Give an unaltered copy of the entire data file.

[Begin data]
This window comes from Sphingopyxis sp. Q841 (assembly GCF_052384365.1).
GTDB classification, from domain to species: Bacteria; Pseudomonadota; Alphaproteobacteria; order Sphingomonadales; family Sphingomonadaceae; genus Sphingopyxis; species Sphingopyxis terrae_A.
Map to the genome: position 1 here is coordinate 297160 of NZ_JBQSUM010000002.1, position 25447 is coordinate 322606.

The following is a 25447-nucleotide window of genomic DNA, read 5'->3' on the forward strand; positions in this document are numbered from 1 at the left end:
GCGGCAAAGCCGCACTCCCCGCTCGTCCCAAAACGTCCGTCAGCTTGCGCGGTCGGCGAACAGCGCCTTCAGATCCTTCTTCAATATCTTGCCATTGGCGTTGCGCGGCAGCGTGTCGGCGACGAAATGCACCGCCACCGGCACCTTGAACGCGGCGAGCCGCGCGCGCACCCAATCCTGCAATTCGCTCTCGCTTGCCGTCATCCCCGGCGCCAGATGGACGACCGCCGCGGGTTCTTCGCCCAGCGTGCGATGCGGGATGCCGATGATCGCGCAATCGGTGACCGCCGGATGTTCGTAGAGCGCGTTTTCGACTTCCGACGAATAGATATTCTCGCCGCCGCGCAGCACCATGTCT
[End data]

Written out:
This window comes from Sphingopyxis sp. Q841 (assembly GCF_052384365.1).
GTDB classification, from domain to species: Bacteria; Pseudomonadota; Alphaproteobacteria; order Sphingomonadales; family Sphingomonadaceae; genus Sphingopyxis; species Sphingopyxis terrae_A.
Map to the genome: position 1 here is coordinate 297160 of NZ_JBQSUM010000002.1, position 25447 is coordinate 322606.

The following is a 25447-nucleotide window of genomic DNA, read 5'->3' on the forward strand; positions in this document are numbered from 1 at the left end:
GCGGCAAAGCCGCACTCCCCGCTCGTCCCAAAACGTCCGTCAGCTTGCGCGGTCGGCGAACAGCGCCTTCAGATCCTTCTTCAATATCTTGCCATTGGCGTTGCGCGGCAGCGTGTCGGCGACGAAATGCACCGCCACCGGCACCTTGAACGCGGCGAGCCGCGCGCGCACCCAATCCTGCAATTCGCTCTCGCTTGCCGTCATCCCCGGCGCCAGATGGACGACCGCCGCGGGTTCTTCGCCCAGCGTGCGATGCGGGATGCCGATGATCGCGCAATCGGTGACCGCCGGATGTTCGTAGAGCGCGTTTTCGACTTCCGACGAATAGATATTCTCGCCGCCGCGCAGCACCATGTCT